Saturday, 27 August 2016

Locksmith's Journeys by Paul Briggs

Paul Briggs learned to read and write when he was two, about the same time he learned to talk. He then spent the next twenty years learning that most people don't talk the same way they write.

He lives in Maryland, has a master's degree in journalism, worked for a daily paper for 12 years and is also an editor, proofreader and ghostwriter. He is the author of several short plays, including the award-winning "The Worst Super Power Ever" and "The Picture of Health."

In his spare time he is a stage actor.

Connect with Paul on Goodreads!

About the Book

In the second book of the Locksmith Trilogy, 12-year-old Lachlan Smith and his family and friends travel back and forth between the present and the future in hopes of preventing the extinction of the human race. It becomes increasingly clear that they will need help if they're to succeed — but who do they turn to for help? And how can they do this while keeping the time portal a secret?

Get it today on Amazon!

Keep reading for an excerpt:

“I know this is going to sound like a dumb question,” said Tara, “but… if we were actually going to solve this mystery and save the world… why can’t we just look in the future and see how we did it?”

“Nothing wrong with the question,” said Gary, “but the answer is, it doesn’t work like that.”

“Why not?”

“Yeah, why not?” said Brandon.

Gary looked a little embarrassed. “I haven’t had much luck explaining this stuff to people,” he said. “I’m not sure if I can help you understand.”

“Can I make a suggestion?” said Lock.


“This time, try leaving the cat out of it. It doesn’t help.”

“Okay. Give me just a minute. Let me think.”

They waited. After a long moment, Gary spoke again.

“If you think about it,” he said, “we see into the future all the time. When you walk down the street, or ride your bike, you look ahead, and you’re seeing where you’re going to be a few seconds from now.”

“Yeah,” said Tara, “but that’s not really seeing forward in time, that’s just… seeing forward.”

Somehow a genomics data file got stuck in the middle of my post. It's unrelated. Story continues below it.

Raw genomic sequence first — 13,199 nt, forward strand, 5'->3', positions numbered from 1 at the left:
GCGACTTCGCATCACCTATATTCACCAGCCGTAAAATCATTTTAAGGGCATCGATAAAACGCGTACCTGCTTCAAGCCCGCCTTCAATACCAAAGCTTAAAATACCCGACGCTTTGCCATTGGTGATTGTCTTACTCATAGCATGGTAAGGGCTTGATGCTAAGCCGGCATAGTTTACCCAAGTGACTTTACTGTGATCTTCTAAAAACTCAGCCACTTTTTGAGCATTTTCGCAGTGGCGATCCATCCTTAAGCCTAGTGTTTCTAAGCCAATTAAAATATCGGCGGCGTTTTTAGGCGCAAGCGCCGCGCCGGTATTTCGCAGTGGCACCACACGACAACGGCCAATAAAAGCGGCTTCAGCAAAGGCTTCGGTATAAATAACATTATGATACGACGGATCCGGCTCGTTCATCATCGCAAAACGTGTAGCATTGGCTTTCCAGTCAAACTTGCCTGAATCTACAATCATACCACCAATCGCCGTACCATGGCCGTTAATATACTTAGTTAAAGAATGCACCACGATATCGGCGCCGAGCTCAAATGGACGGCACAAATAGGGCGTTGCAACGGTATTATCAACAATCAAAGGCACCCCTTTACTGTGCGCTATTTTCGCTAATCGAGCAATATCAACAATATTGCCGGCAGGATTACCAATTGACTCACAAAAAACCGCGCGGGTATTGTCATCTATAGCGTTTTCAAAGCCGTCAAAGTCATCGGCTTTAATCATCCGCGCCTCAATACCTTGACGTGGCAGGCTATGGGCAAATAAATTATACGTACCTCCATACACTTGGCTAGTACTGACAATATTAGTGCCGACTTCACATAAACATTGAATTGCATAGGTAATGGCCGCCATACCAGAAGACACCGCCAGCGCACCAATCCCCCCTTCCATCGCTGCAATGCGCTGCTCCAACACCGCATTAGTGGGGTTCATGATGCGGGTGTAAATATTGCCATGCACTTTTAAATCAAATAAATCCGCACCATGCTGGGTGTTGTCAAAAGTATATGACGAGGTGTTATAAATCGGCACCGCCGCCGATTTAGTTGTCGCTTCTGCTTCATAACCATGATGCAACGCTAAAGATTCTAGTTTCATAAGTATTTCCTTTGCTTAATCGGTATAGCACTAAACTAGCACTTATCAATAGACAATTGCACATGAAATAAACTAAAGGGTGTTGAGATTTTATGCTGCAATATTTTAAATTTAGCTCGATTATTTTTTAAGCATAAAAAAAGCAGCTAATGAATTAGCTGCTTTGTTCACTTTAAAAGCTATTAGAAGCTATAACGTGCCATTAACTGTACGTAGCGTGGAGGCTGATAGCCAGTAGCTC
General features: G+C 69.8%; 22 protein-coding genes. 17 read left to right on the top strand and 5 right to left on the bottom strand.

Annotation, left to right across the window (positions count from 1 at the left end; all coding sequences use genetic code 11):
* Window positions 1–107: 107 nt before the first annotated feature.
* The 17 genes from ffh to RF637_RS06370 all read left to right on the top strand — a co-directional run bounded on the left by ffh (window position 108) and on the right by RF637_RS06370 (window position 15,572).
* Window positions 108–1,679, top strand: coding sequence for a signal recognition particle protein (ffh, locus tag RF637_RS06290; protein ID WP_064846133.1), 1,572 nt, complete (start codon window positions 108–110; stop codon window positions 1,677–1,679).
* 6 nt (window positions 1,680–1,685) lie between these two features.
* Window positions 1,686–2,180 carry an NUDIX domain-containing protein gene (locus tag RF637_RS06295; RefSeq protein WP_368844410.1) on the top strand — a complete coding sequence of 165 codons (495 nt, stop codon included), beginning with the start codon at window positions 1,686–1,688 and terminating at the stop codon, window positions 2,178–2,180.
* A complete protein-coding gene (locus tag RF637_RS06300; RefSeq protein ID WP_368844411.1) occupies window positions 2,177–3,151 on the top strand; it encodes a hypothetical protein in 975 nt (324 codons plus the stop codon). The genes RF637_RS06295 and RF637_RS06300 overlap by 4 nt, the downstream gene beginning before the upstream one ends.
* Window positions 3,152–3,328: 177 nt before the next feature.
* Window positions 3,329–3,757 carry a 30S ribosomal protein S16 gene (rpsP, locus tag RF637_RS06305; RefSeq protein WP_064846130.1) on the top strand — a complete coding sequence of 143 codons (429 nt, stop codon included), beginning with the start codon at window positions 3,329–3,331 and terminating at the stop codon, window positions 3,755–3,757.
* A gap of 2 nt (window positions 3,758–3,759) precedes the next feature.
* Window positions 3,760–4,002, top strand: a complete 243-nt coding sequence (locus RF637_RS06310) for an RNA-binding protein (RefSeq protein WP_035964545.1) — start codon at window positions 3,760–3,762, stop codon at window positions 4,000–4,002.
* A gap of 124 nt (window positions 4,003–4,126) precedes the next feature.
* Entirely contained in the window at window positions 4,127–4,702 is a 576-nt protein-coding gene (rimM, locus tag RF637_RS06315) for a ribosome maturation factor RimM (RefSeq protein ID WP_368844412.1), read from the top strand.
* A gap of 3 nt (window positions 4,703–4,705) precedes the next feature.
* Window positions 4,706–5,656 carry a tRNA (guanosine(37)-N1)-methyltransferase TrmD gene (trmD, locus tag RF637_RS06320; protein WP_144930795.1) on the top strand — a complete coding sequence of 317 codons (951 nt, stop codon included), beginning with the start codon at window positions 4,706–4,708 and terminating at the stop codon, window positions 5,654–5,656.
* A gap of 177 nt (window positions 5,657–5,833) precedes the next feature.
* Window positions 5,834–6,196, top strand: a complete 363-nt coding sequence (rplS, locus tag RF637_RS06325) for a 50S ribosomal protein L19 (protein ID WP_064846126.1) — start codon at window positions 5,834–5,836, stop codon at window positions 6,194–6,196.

“Time and space are all part of the same thing,” said Gary. “Like, the event horizon of a black hole is where time and space rotate into each other. That’s why nothing can get out — once you’re in, the past becomes up and the future becomes down.”

“I thought it was because there was… too much gravity down there or something,” said Lock.

“That’s another way of saying the same thing,” said Gary. “Wait… is any of this making sense?”

The rest of them shook their heads.

“Okay,” said Gary. “My point is… suppose you’re riding your bike and you see a pothole in the street up ahead, right where you’re about to go. You don’t just go ahead and hit it, right?”

“No,” said Tara. “If you see it in time, you go around it.”

“Right. And when you move, it’s not in front of you any more. You’re not going to hit it. It hasn’t disappeared — it’s still real — but your worldline doesn’t intersect with it anywhere. And if you were never going to go down that stretch of road again…”

“Yeah, but if you’re on a bike, you can stop or turn around,” said Tara. “You can’t stop going forward in time.”

“But you can still steer,” said Gary. “We do it all the time — we just don’t realize we’re doing it. Philosophers call it ‘free will’ only they’re not sure if it exists or not. But what Lock and I found out is, you can change the future. But you can’t go to the future and see the changes you make until after the point where you’ve already made them in the present. Does that make sense?”

There was a long pause.

“So… the end of the world is… like… a really big pothole?” said Brandon.

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